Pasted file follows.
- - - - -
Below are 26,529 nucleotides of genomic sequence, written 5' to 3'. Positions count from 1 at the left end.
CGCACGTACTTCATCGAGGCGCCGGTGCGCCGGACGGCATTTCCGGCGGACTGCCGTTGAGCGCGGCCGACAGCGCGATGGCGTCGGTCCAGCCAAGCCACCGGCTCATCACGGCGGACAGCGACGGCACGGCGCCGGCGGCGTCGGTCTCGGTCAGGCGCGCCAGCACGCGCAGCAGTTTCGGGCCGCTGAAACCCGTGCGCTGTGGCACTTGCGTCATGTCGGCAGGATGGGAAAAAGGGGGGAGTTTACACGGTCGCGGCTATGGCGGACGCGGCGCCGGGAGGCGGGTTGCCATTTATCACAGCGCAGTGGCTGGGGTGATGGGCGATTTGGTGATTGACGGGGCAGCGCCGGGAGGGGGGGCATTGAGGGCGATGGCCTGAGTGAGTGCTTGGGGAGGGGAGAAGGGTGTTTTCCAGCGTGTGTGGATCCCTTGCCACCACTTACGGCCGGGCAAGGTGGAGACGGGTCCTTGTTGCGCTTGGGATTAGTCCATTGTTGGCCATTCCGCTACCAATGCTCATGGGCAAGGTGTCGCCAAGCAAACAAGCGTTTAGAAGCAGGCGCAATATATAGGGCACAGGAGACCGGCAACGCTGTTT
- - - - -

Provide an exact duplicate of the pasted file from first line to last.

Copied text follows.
Below are 26,529 nucleotides of genomic sequence, written 5' to 3'. Positions count from 1 at the left end.
CGCACGTACTTCATCGAGGCGCCGGTGCGCCGGACGGCATTTCCGGCGGACTGCCGTTGAGCGCGGCCGACAGCGCGATGGCGTCGGTCCAGCCAAGCCACCGGCTCATCACGGCGGACAGCGACGGCACGGCGCCGGCGGCGTCGGTCTCGGTCAGGCGCGCCAGCACGCGCAGCAGTTTCGGGCCGCTGAAACCCGTGCGCTGTGGCACTTGCGTCATGTCGGCAGGATGGGAAAAAGGGGGGAGTTTACACGGTCGCGGCTATGGCGGACGCGGCGCCGGGAGGCGGGTTGCCATTTATCACAGCGCAGTGGCTGGGGTGATGGGCGATTTGGTGATTGACGGGGCAGCGCCGGGAGGGGGGGCATTGAGGGCGATGGCCTGAGTGAGTGCTTGGGGAGGGGAGAAGGGTGTTTTCCAGCGTGTGTGGATCCCTTGCCACCACTTACGGCCGGGCAAGGTGGAGACGGGTCCTTGTTGCGCTTGGGATTAGTCCATTGTTGGCCATTCCGCTACCAATGCTCATGGGCAAGGTGTCGCCAAGCAAACAAGCGTTTAGAAGCAGGCGCAATATATAGGGCACAGGAGACCGGCAACGCTGTTT